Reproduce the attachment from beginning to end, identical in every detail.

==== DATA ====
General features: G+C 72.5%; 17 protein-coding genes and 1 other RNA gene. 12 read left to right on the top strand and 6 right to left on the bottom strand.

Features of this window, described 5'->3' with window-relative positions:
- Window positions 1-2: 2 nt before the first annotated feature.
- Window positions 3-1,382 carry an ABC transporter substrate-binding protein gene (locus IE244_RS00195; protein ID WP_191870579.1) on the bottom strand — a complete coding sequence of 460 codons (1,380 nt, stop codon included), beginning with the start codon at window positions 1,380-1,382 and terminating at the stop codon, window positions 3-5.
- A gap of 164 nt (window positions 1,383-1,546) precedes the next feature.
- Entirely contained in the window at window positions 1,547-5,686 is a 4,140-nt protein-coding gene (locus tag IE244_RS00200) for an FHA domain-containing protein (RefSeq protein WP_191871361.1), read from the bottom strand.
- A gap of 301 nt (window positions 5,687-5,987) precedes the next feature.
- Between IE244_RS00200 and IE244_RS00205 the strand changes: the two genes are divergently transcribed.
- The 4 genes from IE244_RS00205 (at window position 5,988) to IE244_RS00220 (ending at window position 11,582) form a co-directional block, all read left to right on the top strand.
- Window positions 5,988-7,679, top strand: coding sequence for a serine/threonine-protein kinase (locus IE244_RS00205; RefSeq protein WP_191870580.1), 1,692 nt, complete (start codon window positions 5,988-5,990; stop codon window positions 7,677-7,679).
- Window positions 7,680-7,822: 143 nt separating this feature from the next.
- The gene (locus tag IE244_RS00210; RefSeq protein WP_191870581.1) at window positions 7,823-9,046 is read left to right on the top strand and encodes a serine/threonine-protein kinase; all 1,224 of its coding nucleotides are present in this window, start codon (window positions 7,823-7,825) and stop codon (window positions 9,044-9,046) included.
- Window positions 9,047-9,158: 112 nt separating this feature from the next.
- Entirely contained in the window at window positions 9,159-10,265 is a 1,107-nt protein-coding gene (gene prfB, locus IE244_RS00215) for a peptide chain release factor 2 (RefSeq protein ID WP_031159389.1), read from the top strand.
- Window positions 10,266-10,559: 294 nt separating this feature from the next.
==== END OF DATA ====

General features: G+C 72.5%; 17 protein-coding genes and 1 other RNA gene. 12 read left to right on the top strand and 6 right to left on the bottom strand.

Features of this window, described 5'->3' with window-relative positions:
- Window positions 1-2: 2 nt before the first annotated feature.
- Window positions 3-1,382 carry an ABC transporter substrate-binding protein gene (locus IE244_RS00195; protein ID WP_191870579.1) on the bottom strand — a complete coding sequence of 460 codons (1,380 nt, stop codon included), beginning with the start codon at window positions 1,380-1,382 and terminating at the stop codon, window positions 3-5.
- A gap of 164 nt (window positions 1,383-1,546) precedes the next feature.
- Entirely contained in the window at window positions 1,547-5,686 is a 4,140-nt protein-coding gene (locus tag IE244_RS00200) for an FHA domain-containing protein (RefSeq protein WP_191871361.1), read from the bottom strand.
- A gap of 301 nt (window positions 5,687-5,987) precedes the next feature.
- Between IE244_RS00200 and IE244_RS00205 the strand changes: the two genes are divergently transcribed.
- The 4 genes from IE244_RS00205 (at window position 5,988) to IE244_RS00220 (ending at window position 11,582) form a co-directional block, all read left to right on the top strand.
- Window positions 5,988-7,679, top strand: coding sequence for a serine/threonine-protein kinase (locus IE244_RS00205; RefSeq protein WP_191870580.1), 1,692 nt, complete (start codon window positions 5,988-5,990; stop codon window positions 7,677-7,679).
- Window positions 7,680-7,822: 143 nt separating this feature from the next.
- The gene (locus tag IE244_RS00210; RefSeq protein WP_191870581.1) at window positions 7,823-9,046 is read left to right on the top strand and encodes a serine/threonine-protein kinase; all 1,224 of its coding nucleotides are present in this window, start codon (window positions 7,823-7,825) and stop codon (window positions 9,044-9,046) included.
- Window positions 9,047-9,158: 112 nt separating this feature from the next.
- Entirely contained in the window at window positions 9,159-10,265 is a 1,107-nt protein-coding gene (gene prfB, locus IE244_RS00215) for a peptide chain release factor 2 (RefSeq protein ID WP_031159389.1), read from the top strand.
- Window positions 10,266-10,559: 294 nt separating this feature from the next.